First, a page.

Formula #1 – Have a/become a [desirable thing] you can be proud of
For instance, if you’re selling email software, your headline could be something along the lines of:
Write and send emails that make you money and make you feel proud.
Formula #2 – The only [solution] made exclusively to [most desirable social-image outcome]
For example, let’s say you have a VA service. Here’s a great headline to promote your offer:
The only VA service that will make people ask, “how does she get it all done?”
Call To Action Buttons
When it comes to call to action buttons, there are three things to keep in mind. They are:
- Have one goal.
- Be clear about the outcome.
- The only thing that matters is value – the length is irrelevant.
Writing formulas can be applied to CTAs just like they can be to headlines. Here’s an example.
Call To Action Formula – I’d like to
(what) because I want to [value] (why)
Let’s say you’re asking your website visitors to donate to a worthy cause. So, your call to action button could be:
I’d like to donate now because I want to impact thousands of lives in one click.
The button itself may simply read “donate now”, but the supporting text below it could be “impact thousands of lives in one click”.
Bullet points are another important element on a landing page.
Again, we know that most companies tend to use them to list product features and describe themselves.
But we must keep in mind that people don’t sign up for the features – they sign up for the value.
So, a good formula to apply here is:
Benefit + value = emotional impact.
So, first you mention the benefit. If you’re selling an online parenting course, a benefit might be word for word scripts for handling backtalk. The emotional value of this tool would be the ability to confidently and calmly handle any crisis no matter what life throws at you.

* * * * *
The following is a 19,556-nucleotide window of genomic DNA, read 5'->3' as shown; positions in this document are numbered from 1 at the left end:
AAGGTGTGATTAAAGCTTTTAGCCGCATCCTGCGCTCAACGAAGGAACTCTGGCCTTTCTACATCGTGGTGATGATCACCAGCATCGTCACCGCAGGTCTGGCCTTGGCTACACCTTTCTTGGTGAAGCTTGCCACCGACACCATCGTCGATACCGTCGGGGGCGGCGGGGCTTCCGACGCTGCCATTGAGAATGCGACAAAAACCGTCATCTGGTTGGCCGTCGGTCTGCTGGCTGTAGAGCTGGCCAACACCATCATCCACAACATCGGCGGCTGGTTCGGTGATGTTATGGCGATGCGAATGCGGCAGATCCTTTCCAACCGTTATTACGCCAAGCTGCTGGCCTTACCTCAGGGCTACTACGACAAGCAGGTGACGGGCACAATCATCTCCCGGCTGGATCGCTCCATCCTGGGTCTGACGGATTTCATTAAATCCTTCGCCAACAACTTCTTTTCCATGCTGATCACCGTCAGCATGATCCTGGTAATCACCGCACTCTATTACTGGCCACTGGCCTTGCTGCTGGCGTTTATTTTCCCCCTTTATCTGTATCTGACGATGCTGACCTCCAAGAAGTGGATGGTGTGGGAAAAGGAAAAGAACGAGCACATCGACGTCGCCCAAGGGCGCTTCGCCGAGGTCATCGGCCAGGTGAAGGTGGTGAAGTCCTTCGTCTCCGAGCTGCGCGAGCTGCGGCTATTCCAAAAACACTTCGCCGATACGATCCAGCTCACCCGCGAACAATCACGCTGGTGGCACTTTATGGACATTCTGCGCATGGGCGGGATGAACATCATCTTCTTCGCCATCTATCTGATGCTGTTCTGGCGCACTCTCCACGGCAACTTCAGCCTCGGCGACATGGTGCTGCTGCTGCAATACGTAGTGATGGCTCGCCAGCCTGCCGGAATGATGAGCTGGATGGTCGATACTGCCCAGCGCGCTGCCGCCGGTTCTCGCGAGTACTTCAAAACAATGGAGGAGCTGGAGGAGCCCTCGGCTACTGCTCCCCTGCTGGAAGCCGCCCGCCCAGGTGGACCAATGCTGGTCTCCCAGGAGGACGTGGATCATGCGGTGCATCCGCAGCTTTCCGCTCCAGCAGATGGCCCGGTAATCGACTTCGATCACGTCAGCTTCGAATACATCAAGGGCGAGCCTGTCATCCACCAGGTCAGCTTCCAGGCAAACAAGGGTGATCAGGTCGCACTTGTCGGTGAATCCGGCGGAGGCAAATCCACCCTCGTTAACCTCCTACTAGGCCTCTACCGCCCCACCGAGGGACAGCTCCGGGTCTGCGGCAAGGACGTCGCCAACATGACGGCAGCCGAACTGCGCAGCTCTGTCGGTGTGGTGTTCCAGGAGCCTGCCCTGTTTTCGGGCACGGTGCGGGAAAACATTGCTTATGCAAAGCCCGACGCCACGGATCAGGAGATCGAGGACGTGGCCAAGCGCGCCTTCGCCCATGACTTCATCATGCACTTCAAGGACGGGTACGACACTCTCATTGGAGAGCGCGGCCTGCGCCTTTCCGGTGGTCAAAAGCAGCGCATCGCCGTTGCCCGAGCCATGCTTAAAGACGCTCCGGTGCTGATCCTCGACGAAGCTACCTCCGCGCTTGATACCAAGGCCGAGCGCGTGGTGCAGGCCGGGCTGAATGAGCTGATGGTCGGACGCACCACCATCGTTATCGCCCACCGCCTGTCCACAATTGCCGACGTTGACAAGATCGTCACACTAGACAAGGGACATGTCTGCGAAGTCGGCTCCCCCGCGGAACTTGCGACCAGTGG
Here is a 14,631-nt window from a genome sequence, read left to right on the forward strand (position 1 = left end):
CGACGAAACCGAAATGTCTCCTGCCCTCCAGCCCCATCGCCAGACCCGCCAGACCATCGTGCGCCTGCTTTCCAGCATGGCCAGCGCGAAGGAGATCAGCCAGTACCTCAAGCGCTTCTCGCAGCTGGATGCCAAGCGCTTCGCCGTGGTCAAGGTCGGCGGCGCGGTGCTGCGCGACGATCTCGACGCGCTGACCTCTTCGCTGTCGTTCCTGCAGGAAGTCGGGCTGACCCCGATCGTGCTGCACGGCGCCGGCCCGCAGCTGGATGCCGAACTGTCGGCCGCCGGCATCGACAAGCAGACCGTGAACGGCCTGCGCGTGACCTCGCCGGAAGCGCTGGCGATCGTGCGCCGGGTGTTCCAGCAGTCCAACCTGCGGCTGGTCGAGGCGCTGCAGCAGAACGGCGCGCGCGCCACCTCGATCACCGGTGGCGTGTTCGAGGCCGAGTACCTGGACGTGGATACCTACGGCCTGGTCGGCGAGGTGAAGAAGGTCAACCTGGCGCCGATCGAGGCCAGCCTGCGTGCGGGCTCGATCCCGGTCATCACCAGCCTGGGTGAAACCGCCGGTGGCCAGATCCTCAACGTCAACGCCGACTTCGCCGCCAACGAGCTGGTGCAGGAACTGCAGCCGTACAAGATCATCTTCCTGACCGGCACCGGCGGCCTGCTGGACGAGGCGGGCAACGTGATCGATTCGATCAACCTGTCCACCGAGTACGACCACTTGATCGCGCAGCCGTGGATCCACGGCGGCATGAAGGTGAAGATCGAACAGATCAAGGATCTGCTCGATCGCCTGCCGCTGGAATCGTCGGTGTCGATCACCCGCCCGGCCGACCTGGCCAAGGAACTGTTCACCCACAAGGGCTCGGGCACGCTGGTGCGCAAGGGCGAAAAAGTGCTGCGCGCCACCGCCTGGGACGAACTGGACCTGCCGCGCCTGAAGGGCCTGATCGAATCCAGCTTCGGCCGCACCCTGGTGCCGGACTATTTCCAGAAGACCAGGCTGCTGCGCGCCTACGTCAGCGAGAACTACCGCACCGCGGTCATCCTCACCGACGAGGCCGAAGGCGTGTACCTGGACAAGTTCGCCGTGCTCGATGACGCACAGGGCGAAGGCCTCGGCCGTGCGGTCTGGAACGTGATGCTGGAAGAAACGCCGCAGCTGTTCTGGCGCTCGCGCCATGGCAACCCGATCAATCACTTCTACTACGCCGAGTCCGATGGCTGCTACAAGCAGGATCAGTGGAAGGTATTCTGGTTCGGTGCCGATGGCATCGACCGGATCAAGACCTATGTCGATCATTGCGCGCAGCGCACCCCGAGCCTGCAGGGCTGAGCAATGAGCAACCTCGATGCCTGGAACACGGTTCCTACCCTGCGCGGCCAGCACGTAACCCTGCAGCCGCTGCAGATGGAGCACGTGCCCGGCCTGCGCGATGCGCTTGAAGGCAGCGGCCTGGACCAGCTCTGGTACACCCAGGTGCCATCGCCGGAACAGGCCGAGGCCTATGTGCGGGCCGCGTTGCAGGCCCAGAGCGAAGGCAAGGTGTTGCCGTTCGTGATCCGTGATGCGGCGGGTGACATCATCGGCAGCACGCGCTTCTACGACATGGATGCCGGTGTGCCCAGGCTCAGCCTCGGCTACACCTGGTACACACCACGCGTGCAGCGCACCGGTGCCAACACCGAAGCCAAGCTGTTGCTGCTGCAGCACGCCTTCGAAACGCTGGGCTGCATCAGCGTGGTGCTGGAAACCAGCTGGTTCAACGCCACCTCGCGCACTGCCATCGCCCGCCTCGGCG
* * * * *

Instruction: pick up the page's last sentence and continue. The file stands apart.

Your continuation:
So, your bullet point would be:
Word for word scripts for handling backtalk so you can confidently and calmly handle any crisis no matter what life throws at you.
Bullet points are meant to strengthen the emotional value of the sale. So, remove the burden of decision and help your prospects see the value of your product on an emotional level.
Testimonials can go a long way towards helping you sell more. But if the emotional triggers we’re focusing on are social image and self-image, then the testimonials we feature should also be connected to these triggers.
Trust symbols are an added layer of trust on your landing page that can increase conversions.
2 Questions You Can Ask Yourself if You Want to Improve Your Website Now
If you’re wondering how you can apply the above to your website, simply ask these two questions:
1. Are you making it about the customer?
Always remember that the hero of the story is the customer – not you.
So, critique your page by asking and answering the following questions:
- Am I focused on the customer’s value or the benefits and features of the solution?
- Am I using the right words to evoke the emotions I want to create on my page?
- Do my testimonials address the emotional needs of my prospects?
2. Can people consistently feel the emotion?
Again, every element on your page should support your emotional triggers and overall strategy.
So, in addition to all the elements already mentioned, ensure that your page passes the five second test.
And, always remember that you will only achieve your goals if your customers achieve theirs.
To learn more about Talia's approach to conversion rate optimization, make sure to check out her content on GetUplift.